Cayman’s economic growth lost

In his 2009/2010 Budget Address, delivered to the Legislative Assembly on 2 October, 2009, Kenneth Jefferson stated that, for the financial year 2008/2009 (1 July, 2008, to 30 June, 2009), the entire public sector loss was $81.1 million.

It seems to have been decided that, for the financial year 2009/2010, since the loss was likely to be repeated, new revenue measures were needed, which are expected to bring in an estimated $94.9 million during the current financial year ending 30 June, 2010. It is hard to see how this is possible for two reasons: (1) the public sector lives from the revenue generated by the private sector; and (2) the private sector and, along with it, Cayman’s economy, is contracting. The contraction in Cayman’s Gross Domestic Product for the financial year 2008/2009, according to the Financial Secretary, was 2.3 per cent. For the financial years 2009/2010 and 2010/11, the GDP contraction is expected to be 5.7 per cent and 3.3 per cent, respectively. Since the public sector is not contracting, or is contracting marginally, the contraction in economic activity must be coming largely from the private sector and, contrary to popular opinion, is self-induced, resulting from work permits lost or refused. In other words, we are shooting ourselves in the foot.

Cost of work permits lost/refused

Work permits lost or refused have four costs: (1) a direct cost to the private sector; (2) a direct cost to the public sector; (3) an indirect cost to the private sector; and (4) an indirect cost to the public sector.

(1) Direct cost to the private sector

In my opinion, a reasonable estimate of the direct cost to the private sector of one work permit lost or refused is approximately $3,250 per month ($2,000 – rent; $600 – food; $300 – CUC; $100 water; $150 – restaurants; $100 -gas) or $39,000 per year. These are conservative numbers because I have not taken into account purchases such as cars, furniture, appliances etc. Therefore, the loss of, or the failure to grant, 1,000 work permits costs the Cayman private sector at least $ 39,000,000 per year. The cost to the private sector is borne by the supermarkets, clothing stores, gas stations, utilities, restaurants, and shopping centre operators, who are hanging on by their fingernails trying to survive. Since the vast majority of these private sector businesses are owned by Caymanians, it is hard to fathom how anyone can believe that the contraction in economic activity is helping the Cayman Islands or Caymanians when exactly the opposite is the case. Jobs are being lost by Caymanians, as the numbers registered with the Department of Employment Relations readily attest.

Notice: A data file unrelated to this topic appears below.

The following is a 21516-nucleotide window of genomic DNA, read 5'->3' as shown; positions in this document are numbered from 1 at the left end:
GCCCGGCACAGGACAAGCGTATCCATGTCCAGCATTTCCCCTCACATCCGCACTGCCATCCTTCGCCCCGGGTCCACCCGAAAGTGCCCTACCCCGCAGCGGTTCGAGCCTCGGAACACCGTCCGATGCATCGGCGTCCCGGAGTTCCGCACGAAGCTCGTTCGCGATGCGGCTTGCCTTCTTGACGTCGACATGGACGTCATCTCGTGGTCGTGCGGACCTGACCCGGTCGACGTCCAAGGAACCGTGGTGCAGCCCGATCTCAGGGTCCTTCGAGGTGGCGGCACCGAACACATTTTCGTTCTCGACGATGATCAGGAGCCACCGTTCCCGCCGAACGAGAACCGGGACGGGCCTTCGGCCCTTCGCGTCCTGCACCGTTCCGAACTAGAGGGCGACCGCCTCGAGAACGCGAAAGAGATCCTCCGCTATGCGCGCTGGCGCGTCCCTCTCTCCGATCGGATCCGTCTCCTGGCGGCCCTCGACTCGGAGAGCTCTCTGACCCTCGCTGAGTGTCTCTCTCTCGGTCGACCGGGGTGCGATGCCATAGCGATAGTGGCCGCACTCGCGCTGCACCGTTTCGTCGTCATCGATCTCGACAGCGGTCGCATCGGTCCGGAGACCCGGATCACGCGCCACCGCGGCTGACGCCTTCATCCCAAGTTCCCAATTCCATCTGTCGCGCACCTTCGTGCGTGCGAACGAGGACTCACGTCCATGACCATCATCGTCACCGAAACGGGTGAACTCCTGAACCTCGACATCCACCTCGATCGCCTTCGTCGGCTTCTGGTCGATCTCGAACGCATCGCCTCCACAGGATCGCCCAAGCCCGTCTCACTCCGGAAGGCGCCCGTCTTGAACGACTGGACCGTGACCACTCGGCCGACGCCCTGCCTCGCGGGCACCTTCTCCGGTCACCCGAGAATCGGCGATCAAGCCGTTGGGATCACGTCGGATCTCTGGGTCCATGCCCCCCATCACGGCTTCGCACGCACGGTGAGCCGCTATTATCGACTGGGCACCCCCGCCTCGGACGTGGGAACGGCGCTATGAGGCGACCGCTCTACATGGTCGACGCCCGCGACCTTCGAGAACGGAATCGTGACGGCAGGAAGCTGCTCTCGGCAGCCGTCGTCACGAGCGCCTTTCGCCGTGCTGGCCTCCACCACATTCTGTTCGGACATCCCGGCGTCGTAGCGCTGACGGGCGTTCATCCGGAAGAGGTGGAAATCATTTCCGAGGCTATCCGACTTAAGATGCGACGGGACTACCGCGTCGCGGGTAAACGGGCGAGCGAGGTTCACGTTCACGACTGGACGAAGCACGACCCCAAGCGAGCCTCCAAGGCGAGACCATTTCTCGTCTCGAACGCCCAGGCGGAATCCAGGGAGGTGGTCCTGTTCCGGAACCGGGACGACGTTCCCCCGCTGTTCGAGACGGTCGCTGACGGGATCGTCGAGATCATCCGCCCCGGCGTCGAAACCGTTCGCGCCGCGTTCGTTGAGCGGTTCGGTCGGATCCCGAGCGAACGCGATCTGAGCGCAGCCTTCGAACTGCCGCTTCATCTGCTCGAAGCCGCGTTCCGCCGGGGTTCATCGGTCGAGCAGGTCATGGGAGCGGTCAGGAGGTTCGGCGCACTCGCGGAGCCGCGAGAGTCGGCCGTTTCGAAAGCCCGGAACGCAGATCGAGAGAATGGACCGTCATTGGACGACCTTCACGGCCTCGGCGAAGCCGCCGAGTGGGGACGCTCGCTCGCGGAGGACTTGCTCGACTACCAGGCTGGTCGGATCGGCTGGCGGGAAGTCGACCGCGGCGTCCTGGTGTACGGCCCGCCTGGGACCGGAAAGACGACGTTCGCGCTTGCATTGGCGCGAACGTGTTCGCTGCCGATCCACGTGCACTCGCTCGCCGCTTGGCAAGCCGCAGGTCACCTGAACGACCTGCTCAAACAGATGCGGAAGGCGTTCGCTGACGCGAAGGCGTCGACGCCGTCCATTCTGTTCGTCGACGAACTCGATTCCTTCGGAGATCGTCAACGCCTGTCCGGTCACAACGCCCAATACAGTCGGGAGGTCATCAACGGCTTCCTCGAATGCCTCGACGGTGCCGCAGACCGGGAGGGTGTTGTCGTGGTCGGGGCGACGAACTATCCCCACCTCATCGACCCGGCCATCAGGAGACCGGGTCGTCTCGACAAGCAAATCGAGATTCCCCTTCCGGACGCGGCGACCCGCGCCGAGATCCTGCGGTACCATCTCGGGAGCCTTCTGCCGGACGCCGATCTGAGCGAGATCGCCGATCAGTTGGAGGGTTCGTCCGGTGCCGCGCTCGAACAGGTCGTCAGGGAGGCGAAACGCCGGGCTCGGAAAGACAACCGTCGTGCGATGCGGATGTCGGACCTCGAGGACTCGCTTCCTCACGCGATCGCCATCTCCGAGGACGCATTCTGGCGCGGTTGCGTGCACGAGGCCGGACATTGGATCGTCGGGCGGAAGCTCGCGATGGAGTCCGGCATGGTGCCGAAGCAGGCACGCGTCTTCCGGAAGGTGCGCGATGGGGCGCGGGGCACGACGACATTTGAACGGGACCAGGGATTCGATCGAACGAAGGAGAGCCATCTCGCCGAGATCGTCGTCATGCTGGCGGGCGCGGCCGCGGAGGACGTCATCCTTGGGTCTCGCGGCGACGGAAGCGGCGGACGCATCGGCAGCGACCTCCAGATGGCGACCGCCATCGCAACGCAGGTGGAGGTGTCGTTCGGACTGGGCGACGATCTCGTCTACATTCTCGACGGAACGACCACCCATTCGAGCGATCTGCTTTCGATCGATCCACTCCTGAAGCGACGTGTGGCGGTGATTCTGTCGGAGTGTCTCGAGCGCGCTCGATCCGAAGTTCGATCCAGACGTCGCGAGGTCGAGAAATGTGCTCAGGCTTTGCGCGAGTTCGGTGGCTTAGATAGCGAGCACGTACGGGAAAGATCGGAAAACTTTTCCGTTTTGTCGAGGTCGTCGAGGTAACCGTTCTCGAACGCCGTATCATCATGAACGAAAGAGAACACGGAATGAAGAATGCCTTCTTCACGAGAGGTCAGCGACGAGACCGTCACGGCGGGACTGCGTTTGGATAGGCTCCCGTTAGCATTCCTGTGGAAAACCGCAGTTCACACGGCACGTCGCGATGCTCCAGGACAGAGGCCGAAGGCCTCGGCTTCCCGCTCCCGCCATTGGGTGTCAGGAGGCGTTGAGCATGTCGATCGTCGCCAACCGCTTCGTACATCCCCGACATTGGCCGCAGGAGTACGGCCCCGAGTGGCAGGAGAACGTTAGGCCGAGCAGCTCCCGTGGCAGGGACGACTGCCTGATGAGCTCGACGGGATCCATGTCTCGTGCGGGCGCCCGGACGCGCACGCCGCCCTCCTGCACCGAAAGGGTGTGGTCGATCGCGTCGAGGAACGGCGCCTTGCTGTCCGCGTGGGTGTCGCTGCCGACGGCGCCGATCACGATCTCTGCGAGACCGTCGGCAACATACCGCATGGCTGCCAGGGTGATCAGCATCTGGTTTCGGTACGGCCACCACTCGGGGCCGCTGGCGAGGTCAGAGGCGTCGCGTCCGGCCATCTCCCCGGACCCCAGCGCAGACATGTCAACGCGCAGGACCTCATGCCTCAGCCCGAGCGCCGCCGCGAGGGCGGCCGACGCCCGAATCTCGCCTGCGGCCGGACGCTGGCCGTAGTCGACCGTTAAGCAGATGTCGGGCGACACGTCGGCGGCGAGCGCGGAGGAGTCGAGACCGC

(2) Direct cost to the public sector

The direct costs to the public sector from the loss of or refusal of work permits result from the money lost to the public sector for things as work permit fees, obtaining and renewing driver’s licences, paying for motor vehicle plates, import duties on goods brought into the Islands, etc.). I have not tried to quantify this; however, the loss is substantial.

(3) Indirect cost to the private sector

Assuming that the holder of a work permit saves some money each month (assume 500) and deposits it into one of Cayman’s retail banks, that bank would have $6,000 at the end of the year. Assuming that the bank would lend out 90 per cent of that amount, $5,400 would be available for loans to residents of Cayman. If you multiply the latter amount by 1,000, you arrive at loans of $5,400,000, which cannot be made; if you multiply by 2,000, $10,800,000 of loans cannot be made, and so on. These amounts, coursing through the economy, would result in much needed job creation.

(4) Indirect cost to the public sector

This has to go with the number of businesses, which faced with escalating fees and import duties and a declining number of customers, decide that it no longer makes sense to stay in business, resulting in loss of fees for work permits, trade and business licences, import duties, etc. Of course, closing a business also has direct costs to the private sector as the business no longer pays for supplies, services, utilities, etc.


The government made a decision that, instead of decreasing the size of the public sector, the new revenue measures would focus on the private sector. However, since the private sector is shrinking, these measures are unlikely to produce the revenue forecast. In my opinion, the answer is to grow the private sector. Our Premier seems to recognise this; however, others do not. In my opinion, unless the private sector is allowed to grow and along with it the economy, more Caymanian jobs will be lost. Our current economic malaise, unfortunately, is self-induced; however, it can be fixed.

Paul Simon